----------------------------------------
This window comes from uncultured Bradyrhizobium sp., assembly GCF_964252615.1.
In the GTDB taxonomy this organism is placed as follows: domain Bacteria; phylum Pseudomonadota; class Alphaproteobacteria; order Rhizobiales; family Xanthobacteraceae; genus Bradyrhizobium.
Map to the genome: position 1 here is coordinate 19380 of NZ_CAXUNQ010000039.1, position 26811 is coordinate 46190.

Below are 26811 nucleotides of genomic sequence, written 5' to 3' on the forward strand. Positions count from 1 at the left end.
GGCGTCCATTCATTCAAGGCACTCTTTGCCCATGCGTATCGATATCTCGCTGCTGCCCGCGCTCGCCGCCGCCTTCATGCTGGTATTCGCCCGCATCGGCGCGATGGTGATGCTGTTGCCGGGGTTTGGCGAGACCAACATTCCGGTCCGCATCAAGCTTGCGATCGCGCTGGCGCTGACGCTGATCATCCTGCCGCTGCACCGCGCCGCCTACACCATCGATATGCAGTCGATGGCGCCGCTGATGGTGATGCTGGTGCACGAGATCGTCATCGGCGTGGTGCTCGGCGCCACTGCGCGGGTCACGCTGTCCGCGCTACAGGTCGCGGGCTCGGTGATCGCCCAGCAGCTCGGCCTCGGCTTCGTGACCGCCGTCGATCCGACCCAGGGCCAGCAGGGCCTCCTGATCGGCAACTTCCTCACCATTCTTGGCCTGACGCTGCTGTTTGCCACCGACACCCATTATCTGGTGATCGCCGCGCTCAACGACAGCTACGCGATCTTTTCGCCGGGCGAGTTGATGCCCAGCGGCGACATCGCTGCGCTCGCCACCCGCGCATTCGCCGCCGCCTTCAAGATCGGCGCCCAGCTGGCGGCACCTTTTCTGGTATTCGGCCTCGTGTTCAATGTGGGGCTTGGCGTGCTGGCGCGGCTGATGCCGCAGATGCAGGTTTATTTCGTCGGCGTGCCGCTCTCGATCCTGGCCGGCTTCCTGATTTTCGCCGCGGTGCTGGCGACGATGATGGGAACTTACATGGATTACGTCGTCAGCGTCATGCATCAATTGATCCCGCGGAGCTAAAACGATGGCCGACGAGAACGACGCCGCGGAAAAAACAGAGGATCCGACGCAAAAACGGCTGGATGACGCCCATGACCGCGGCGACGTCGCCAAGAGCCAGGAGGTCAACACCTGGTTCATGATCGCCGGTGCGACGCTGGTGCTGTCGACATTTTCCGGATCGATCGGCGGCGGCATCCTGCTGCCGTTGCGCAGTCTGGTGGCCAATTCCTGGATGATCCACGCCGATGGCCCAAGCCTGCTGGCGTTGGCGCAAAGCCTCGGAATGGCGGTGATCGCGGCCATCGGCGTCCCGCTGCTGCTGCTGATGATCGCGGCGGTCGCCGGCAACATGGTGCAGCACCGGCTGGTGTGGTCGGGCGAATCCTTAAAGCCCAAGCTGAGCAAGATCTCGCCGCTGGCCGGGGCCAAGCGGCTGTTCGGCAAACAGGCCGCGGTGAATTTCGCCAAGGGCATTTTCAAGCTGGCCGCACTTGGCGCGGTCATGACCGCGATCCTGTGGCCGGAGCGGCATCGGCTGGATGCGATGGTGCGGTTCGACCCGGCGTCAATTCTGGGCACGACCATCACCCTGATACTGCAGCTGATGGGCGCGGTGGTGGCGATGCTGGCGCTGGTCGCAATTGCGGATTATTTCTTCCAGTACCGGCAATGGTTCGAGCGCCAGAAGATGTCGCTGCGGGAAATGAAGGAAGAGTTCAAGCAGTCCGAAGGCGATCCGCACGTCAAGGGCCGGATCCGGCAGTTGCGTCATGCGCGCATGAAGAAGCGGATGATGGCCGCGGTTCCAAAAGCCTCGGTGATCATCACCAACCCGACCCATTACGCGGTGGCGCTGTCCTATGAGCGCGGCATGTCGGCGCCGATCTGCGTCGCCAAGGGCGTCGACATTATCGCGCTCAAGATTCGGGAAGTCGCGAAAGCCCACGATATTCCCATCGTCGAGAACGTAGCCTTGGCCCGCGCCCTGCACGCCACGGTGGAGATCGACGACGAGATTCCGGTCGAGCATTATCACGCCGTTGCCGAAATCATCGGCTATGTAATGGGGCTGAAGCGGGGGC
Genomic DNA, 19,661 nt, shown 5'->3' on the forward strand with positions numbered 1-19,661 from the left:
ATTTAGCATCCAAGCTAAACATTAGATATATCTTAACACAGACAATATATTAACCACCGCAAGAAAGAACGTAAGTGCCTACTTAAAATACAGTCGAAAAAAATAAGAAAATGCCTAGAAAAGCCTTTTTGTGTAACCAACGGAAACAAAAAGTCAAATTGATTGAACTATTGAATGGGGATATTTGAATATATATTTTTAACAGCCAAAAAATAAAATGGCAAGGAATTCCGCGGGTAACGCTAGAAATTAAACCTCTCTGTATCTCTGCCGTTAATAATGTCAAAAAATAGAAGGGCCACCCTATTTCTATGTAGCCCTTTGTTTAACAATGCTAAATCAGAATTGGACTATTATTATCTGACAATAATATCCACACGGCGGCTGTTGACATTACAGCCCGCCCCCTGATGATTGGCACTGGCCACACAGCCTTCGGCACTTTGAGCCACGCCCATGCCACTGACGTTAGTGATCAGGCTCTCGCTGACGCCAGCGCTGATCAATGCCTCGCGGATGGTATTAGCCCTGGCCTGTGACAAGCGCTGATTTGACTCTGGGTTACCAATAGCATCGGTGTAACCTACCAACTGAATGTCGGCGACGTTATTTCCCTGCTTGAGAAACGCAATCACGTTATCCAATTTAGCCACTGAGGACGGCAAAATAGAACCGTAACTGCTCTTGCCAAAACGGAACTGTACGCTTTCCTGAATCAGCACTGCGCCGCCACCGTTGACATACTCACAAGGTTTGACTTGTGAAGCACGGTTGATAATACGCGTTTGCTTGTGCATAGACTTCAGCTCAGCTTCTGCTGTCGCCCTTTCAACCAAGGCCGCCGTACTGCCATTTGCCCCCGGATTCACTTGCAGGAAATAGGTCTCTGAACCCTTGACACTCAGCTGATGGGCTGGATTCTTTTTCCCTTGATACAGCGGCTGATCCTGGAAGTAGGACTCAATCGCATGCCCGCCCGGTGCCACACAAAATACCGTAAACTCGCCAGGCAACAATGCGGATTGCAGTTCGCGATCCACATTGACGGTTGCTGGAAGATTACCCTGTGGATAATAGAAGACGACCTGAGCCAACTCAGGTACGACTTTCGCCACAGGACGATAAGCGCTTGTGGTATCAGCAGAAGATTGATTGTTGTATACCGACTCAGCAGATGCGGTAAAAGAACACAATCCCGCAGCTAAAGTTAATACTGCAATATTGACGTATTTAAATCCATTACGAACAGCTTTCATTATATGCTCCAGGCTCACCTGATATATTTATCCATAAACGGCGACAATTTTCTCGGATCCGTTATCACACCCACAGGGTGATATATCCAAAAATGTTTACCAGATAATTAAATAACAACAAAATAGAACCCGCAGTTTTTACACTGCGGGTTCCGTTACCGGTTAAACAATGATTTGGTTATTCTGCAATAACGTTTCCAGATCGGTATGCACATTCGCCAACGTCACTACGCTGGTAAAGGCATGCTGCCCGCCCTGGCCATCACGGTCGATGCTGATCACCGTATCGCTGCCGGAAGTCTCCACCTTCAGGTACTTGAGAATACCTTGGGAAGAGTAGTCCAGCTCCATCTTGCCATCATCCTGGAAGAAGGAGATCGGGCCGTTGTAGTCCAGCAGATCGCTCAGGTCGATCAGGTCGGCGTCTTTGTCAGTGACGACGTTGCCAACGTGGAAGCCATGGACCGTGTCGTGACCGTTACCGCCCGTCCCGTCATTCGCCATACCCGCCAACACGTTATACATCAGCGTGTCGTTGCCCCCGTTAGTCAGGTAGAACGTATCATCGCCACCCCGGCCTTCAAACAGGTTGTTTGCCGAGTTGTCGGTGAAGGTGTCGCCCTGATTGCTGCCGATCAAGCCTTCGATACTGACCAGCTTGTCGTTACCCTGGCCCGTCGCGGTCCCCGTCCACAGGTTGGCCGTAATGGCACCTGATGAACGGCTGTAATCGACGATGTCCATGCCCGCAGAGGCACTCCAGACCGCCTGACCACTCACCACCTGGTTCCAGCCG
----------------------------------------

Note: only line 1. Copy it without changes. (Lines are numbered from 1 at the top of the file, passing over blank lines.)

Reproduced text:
This window comes from uncultured Bradyrhizobium sp., assembly GCF_964252615.1.